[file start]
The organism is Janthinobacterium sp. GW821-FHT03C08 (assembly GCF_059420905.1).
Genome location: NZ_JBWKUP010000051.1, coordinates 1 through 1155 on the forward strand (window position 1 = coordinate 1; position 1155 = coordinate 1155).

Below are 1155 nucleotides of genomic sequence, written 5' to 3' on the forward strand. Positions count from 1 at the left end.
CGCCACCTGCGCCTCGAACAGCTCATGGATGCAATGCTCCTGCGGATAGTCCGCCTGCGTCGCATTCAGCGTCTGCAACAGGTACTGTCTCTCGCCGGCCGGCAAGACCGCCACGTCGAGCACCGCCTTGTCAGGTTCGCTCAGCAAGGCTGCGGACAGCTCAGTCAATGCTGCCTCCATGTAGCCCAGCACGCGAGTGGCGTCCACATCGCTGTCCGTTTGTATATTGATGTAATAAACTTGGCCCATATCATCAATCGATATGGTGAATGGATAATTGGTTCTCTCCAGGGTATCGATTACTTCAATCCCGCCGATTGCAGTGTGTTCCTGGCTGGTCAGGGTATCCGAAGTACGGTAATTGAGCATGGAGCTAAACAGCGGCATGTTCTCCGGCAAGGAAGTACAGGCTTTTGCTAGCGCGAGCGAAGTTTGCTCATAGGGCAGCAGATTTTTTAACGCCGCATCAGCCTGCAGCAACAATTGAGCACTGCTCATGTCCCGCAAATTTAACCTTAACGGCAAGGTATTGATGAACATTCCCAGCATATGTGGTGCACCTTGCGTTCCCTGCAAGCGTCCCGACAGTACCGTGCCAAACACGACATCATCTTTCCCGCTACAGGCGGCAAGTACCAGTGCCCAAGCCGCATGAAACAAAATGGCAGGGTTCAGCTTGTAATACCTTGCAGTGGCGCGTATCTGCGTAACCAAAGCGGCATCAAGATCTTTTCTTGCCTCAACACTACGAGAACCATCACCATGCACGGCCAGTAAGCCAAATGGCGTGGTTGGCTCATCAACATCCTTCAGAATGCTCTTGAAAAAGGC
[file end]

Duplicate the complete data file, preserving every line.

The organism is Janthinobacterium sp. GW821-FHT03C08 (assembly GCF_059420905.1).
Genome location: NZ_JBWKUP010000051.1, coordinates 1 through 1155 on the forward strand (window position 1 = coordinate 1; position 1155 = coordinate 1155).

Below are 1155 nucleotides of genomic sequence, written 5' to 3' on the forward strand. Positions count from 1 at the left end.
CGCCACCTGCGCCTCGAACAGCTCATGGATGCAATGCTCCTGCGGATAGTCCGCCTGCGTCGCATTCAGCGTCTGCAACAGGTACTGTCTCTCGCCGGCCGGCAAGACCGCCACGTCGAGCACCGCCTTGTCAGGTTCGCTCAGCAAGGCTGCGGACAGCTCAGTCAATGCTGCCTCCATGTAGCCCAGCACGCGAGTGGCGTCCACATCGCTGTCCGTTTGTATATTGATGTAATAAACTTGGCCCATATCATCAATCGATATGGTGAATGGATAATTGGTTCTCTCCAGGGTATCGATTACTTCAATCCCGCCGATTGCAGTGTGTTCCTGGCTGGTCAGGGTATCCGAAGTACGGTAATTGAGCATGGAGCTAAACAGCGGCATGTTCTCCGGCAAGGAAGTACAGGCTTTTGCTAGCGCGAGCGAAGTTTGCTCATAGGGCAGCAGATTTTTTAACGCCGCATCAGCCTGCAGCAACAATTGAGCACTGCTCATGTCCCGCAAATTTAACCTTAACGGCAAGGTATTGATGAACATTCCCAGCATATGTGGTGCACCTTGCGTTCCCTGCAAGCGTCCCGACAGTACCGTGCCAAACACGACATCATCTTTCCCGCTACAGGCGGCAAGTACCAGTGCCCAAGCCGCATGAAACAAAATGGCAGGGTTCAGCTTGTAATACCTTGCAGTGGCGCGTATCTGCGTAACCAAAGCGGCATCAAGATCTTTTCTTGCCTCAACACTACGAGAACCATCACCATGCACGGCCAGTAAGCCAAATGGCGTGGTTGGCTCATCAACATCCTTCAGAATGCTCTTGAAAAAGGC